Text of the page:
Gardner v. State

Annotate this Case

397 A.2d 1372 (1979)

Louis H. GARDNER, Defendant Below, Appellant, v. STATE of Delaware, Plaintiff Below, Appellee.

Supreme Court of Delaware.

Submitted September 13, 1978.

Decided January 16, 1979.

Marsha Kramarck and Richard E. Fairbanks, Jr., Asst. Public Defenders, Wilmington, for defendant-appellant.

Richard J. McMahon, Deputy Atty. Gen., Wilmington, for plaintiff-appellee.


HERRMANN, Chief Justice:

The defendant, Louis H. Gardner, appeals a second degree murder conviction contending that the Trial Court's failure to instruct *1373 the jury sua sponte on the defense of alibi was reversible error.


The defendant testified that he had been out drinking at a cafe on the evening in question, and that when he returned home he found the victim Ms. Brown, severely beaten and in a semiconscious state. He ran to a near-by hospital and persuaded two young men there to help him bring the victim to the hospital where she was pronounced dead on arrival at 1:05 a. m. The doctor estimated that the victim had been dead for an hour, thus placing the time of death at approximately 12:05 a. m. Because the medical examiner testified that the victim died within a few minutes after receiving her injuries, it may be inferred that the injuries were inflicted around midnight.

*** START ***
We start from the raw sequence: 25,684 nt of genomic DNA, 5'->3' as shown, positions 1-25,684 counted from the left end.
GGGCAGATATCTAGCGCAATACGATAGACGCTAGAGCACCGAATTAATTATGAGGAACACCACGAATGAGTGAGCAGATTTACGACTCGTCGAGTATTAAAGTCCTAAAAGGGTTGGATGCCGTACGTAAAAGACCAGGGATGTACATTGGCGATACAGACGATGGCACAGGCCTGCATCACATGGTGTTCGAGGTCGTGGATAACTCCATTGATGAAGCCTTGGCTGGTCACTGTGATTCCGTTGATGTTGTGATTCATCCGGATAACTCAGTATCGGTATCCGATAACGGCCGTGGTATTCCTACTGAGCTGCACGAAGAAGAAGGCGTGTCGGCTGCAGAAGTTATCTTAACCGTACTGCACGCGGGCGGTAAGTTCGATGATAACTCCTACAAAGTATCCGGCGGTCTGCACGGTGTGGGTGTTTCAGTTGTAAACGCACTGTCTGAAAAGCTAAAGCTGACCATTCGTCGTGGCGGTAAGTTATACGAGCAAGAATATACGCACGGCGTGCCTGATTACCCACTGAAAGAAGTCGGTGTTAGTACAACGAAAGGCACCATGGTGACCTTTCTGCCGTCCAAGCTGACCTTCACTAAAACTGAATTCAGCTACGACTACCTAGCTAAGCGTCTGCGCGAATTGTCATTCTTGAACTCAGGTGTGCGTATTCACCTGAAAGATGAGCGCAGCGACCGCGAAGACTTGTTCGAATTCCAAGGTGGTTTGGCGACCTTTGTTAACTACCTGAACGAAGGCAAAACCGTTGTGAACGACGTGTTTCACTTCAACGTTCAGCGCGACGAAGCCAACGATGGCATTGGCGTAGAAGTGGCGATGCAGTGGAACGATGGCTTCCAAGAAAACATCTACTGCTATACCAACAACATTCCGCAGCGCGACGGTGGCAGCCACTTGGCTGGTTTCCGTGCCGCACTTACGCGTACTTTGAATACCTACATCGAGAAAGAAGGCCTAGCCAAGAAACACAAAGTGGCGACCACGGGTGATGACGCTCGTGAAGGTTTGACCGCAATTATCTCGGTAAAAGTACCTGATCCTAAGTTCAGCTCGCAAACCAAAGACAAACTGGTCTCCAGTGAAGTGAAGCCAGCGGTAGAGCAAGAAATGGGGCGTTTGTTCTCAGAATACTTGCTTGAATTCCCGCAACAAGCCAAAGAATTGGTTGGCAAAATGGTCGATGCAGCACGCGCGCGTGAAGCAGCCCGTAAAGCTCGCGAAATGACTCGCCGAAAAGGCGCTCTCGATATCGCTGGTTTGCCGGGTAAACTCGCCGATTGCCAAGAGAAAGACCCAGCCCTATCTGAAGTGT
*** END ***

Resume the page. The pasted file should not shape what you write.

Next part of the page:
Although the defendant did not know the exact time he returned home, he testified that he left the place where he had been drinking when the bar "was about ready to close." The defendant contends that this testimony constitutes an alibi and that it was corroborated by one witness, who stated that the defendant left the bar "around the time for the bar to close", although she did not recall the exact time. The defendant argues that further corroboration was offered by another witness, who testified that she left the bar between 12:35 a. m. and 12:45 a. m. in the defendant's car.